Cards on the Table: Resolving disputes quickly and more economically
In Utah, business moves at the speed of light. Innovation and change are the only constants. Unfortunately, dispute resolution and litigation—whether in state or federal court or arbitration—still move at the pace established when the Federal Rules of Civil Procedure were created generations ago. The only questions that clients ask more than “Do we have a good case?” is “How long will it take to resolve it?” and “How much will it cost?”
With many of the young companies here in Utah, especially those that may be dependent upon future funding or even eying a major transaction, the issue is not only that a dispute needs to be resolved, but it is imperative to resolve it quickly and efficiently.
Here’s the good news: There is a pathway that provides the possibility of a resolution in an accelerated manner that allows the parties to control the outcome of the litigation. It also allows them to avoid spending bundles of money on attorneys and experts and return to focusing on their core business. This path is early mediation. With almost every dispute resulting in settlement, the question that has to be asked is “Why wait?” Even if the mediation fails to resolve the case, the foundation for the settlement is often laid during the mediation session, and at worst, the issues that are really in dispute are identified and potentially refined.
There are three phases in a case where early mediation is most effective: 1) before the parties go to court or retain an arbitrator; 2) right after the parties have entered litigation but before any substantive discovery has been done; and 3) after documents and electronically stored information have been exchanged by the parties but before the costly and time-consuming deposition process has begun.
In my experience, option three is normally most preferable. First of all, by conducting at least preliminary discovery—such as reviewing key documents and interviewing key people—each party has vetted their own case. (They know their warts.) Second, it allows both sides to see the other side’s documents and analyze much of what the other side has recorded, to its benefit or detriment. (They know the other side’s warts, too.) Finally, through the mediation brief both parties are forced to acknowledge those warts by “putting their cards on the table.” With this information, skilled and experienced counsel should be able to prepare their clients for a fruitful mediation.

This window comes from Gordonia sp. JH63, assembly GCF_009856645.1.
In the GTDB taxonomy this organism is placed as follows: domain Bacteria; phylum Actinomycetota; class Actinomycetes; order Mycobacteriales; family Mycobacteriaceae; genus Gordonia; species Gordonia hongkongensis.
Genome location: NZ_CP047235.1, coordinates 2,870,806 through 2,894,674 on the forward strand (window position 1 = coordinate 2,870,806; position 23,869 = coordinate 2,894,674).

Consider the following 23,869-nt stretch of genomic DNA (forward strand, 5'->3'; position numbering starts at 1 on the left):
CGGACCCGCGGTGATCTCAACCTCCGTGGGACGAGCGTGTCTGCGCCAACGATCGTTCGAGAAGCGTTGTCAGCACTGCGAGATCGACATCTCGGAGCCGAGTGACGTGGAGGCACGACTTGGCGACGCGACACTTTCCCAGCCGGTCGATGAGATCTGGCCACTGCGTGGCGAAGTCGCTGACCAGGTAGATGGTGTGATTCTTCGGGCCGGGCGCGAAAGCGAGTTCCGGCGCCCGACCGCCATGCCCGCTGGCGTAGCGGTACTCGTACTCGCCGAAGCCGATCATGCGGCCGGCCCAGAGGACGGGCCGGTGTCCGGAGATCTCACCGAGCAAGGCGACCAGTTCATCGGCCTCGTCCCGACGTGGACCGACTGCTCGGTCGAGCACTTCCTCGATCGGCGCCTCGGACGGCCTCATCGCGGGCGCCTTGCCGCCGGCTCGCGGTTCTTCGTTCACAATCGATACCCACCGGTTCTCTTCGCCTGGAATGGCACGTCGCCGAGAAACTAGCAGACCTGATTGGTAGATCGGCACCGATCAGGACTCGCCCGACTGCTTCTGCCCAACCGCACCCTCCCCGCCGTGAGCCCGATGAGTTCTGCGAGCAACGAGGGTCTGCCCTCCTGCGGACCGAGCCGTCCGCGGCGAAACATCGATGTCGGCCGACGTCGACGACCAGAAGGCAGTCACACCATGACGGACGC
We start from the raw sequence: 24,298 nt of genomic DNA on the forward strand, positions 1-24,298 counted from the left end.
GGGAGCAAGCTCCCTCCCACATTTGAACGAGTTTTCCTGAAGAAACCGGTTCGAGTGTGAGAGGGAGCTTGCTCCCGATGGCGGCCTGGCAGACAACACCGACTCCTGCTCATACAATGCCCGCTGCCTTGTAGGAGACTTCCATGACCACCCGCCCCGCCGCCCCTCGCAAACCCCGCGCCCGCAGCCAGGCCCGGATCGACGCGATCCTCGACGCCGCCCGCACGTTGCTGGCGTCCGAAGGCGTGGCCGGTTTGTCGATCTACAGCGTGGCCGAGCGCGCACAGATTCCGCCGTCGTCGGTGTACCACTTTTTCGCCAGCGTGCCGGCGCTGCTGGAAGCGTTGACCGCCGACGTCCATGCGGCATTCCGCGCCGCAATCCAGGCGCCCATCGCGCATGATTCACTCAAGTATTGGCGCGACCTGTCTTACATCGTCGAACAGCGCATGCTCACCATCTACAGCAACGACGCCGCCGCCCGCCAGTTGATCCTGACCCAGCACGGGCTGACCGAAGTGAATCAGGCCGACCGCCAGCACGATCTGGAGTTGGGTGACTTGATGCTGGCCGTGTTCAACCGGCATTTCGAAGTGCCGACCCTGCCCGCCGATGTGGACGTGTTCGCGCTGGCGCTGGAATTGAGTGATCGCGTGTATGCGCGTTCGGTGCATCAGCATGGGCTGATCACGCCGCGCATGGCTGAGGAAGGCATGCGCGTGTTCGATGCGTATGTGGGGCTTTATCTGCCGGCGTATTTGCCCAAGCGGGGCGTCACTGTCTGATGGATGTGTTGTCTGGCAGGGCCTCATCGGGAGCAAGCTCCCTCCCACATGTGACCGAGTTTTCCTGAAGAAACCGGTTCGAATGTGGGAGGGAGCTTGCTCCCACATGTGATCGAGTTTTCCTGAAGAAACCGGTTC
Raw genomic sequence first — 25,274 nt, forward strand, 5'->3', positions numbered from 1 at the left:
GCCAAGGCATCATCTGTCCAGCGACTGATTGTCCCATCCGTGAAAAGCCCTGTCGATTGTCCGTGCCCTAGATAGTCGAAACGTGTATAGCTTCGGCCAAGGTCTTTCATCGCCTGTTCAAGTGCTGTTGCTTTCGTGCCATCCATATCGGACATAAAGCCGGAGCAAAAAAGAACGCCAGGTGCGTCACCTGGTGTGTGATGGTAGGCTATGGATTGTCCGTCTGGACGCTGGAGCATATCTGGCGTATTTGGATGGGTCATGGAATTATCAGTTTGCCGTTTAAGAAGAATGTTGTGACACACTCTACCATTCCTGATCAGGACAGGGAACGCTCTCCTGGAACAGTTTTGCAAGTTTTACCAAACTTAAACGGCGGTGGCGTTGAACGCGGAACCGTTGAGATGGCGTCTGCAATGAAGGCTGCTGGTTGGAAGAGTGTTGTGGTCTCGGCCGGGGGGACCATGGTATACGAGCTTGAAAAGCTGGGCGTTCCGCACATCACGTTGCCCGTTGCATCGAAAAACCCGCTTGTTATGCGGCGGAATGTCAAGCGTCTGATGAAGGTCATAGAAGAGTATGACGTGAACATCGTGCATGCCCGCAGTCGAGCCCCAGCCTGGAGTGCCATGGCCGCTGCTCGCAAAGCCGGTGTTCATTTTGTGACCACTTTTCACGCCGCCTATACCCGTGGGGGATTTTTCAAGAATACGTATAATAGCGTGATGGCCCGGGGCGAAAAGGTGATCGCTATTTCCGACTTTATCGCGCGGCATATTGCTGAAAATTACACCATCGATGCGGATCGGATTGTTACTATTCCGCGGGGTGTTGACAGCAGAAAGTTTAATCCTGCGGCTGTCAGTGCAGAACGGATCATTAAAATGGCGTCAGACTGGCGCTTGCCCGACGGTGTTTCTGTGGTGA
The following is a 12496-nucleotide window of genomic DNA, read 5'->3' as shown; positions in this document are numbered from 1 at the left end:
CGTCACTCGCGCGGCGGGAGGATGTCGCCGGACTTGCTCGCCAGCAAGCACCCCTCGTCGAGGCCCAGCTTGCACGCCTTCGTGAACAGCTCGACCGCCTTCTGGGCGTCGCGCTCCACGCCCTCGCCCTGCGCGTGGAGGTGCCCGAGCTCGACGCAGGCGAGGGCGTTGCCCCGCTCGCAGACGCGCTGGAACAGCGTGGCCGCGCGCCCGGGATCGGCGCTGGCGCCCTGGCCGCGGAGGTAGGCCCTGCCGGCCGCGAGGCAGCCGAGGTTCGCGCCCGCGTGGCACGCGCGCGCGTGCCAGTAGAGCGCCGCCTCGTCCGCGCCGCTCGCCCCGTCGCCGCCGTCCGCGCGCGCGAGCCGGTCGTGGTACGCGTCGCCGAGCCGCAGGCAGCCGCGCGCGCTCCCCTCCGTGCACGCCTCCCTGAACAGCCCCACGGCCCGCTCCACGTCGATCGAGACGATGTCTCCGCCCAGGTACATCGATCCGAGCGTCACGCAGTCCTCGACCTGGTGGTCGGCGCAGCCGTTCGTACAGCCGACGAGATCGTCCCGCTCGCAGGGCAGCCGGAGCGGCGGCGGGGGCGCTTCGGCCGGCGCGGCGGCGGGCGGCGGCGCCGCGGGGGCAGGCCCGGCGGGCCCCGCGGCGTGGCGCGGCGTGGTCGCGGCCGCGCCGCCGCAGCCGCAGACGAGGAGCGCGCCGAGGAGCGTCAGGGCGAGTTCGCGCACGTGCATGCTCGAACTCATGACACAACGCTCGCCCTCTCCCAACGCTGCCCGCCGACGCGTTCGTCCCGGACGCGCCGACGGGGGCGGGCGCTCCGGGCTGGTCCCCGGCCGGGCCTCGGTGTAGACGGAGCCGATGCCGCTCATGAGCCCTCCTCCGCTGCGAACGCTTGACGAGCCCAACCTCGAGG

Selection of a skilled mediator is key. (I do not act as a mediator and write this from the perspective only of an advocate.) The mediator should be willing to not just “look for the number that will settle this matter” but rather to analyze the parties’ claims and identify the true issues in dispute. He or she should explain to the parties not only the benefits and risks of early resolution at the mediation but the risks and benefits of continued litigation. Some of the best mediators I’ve seen have had the courage to tell me that I need to “make the other side bleed” before I can resolve the case or that my client’s options are to settle now or get pummeled before the judge in an upcoming hearing. In other words, the mediator should not only give a number but a reason for settling or continuing.
A skilled mediator will present options to each side and, along with counsel, help the parties identify the value of those options and decide whether there is a way to make a settlement work. Or, if the gap between the sides is too wide, the mediator will advise whether they need to invest further resources on depositions and experts to refine the case.
Analytics and experience will often allow the parties to bridge the gap. The analytical tools that businesses have today can allow them to determine the value of the case. Experienced legal counsel can help refine that analysis in light of the governing law and litigation risks.
Time well spent
Even if early mediation does not result in an immediate resolution, it is still time well spent because the parties will have refined the issues in dispute, which in turn will likely lessen fact discovery and the need for experts. More importantly, the parties have seriously opened the channels of communication that often will lead to resolution at a later date. Although a final resolution may not come until after depositions of lay witnesses are complete or even after dispositive motions have been heard or even on the eve of trial, the foundation of that resolution will have been laid during early mediation.
While early mediation may not provide the courtroom drama of A Few Good Men, it will allow litigants to return to their core business and focus on their bottom line.